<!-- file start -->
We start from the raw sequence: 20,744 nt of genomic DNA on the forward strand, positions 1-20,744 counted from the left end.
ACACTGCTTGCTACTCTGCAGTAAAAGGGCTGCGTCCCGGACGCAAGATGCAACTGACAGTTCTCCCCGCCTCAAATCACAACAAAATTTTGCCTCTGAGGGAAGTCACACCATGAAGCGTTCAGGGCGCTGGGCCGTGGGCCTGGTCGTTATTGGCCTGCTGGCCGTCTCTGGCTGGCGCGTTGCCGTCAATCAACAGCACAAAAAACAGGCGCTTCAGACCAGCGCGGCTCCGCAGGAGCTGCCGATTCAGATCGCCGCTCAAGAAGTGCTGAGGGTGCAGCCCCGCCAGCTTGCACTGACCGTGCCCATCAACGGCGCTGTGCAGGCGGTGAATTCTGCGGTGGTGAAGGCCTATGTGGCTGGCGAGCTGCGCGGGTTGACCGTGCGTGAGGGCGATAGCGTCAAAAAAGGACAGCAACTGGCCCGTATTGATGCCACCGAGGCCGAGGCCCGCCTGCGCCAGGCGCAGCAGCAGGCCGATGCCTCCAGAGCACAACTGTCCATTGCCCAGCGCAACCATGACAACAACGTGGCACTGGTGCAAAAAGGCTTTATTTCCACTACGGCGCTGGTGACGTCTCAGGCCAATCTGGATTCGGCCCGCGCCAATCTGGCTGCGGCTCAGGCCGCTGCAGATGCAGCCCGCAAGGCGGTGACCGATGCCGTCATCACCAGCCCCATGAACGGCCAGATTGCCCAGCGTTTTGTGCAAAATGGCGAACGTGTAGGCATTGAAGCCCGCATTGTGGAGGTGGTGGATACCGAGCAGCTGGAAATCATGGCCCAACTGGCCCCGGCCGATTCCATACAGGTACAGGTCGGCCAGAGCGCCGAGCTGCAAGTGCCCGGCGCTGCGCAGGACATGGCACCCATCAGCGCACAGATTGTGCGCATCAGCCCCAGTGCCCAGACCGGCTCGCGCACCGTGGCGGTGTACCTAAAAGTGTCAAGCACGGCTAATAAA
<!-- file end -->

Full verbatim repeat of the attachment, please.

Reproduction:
We start from the raw sequence: 20,744 nt of genomic DNA on the forward strand, positions 1-20,744 counted from the left end.
ACACTGCTTGCTACTCTGCAGTAAAAGGGCTGCGTCCCGGACGCAAGATGCAACTGACAGTTCTCCCCGCCTCAAATCACAACAAAATTTTGCCTCTGAGGGAAGTCACACCATGAAGCGTTCAGGGCGCTGGGCCGTGGGCCTGGTCGTTATTGGCCTGCTGGCCGTCTCTGGCTGGCGCGTTGCCGTCAATCAACAGCACAAAAAACAGGCGCTTCAGACCAGCGCGGCTCCGCAGGAGCTGCCGATTCAGATCGCCGCTCAAGAAGTGCTGAGGGTGCAGCCCCGCCAGCTTGCACTGACCGTGCCCATCAACGGCGCTGTGCAGGCGGTGAATTCTGCGGTGGTGAAGGCCTATGTGGCTGGCGAGCTGCGCGGGTTGACCGTGCGTGAGGGCGATAGCGTCAAAAAAGGACAGCAACTGGCCCGTATTGATGCCACCGAGGCCGAGGCCCGCCTGCGCCAGGCGCAGCAGCAGGCCGATGCCTCCAGAGCACAACTGTCCATTGCCCAGCGCAACCATGACAACAACGTGGCACTGGTGCAAAAAGGCTTTATTTCCACTACGGCGCTGGTGACGTCTCAGGCCAATCTGGATTCGGCCCGCGCCAATCTGGCTGCGGCTCAGGCCGCTGCAGATGCAGCCCGCAAGGCGGTGACCGATGCCGTCATCACCAGCCCCATGAACGGCCAGATTGCCCAGCGTTTTGTGCAAAATGGCGAACGTGTAGGCATTGAAGCCCGCATTGTGGAGGTGGTGGATACCGAGCAGCTGGAAATCATGGCCCAACTGGCCCCGGCCGATTCCATACAGGTACAGGTCGGCCAGAGCGCCGAGCTGCAAGTGCCCGGCGCTGCGCAGGACATGGCACCCATCAGCGCACAGATTGTGCGCATCAGCCCCAGTGCCCAGACCGGCTCGCGCACCGTGGCGGTGTACCTAAAAGTGTCAAGCACGGCTAATAAA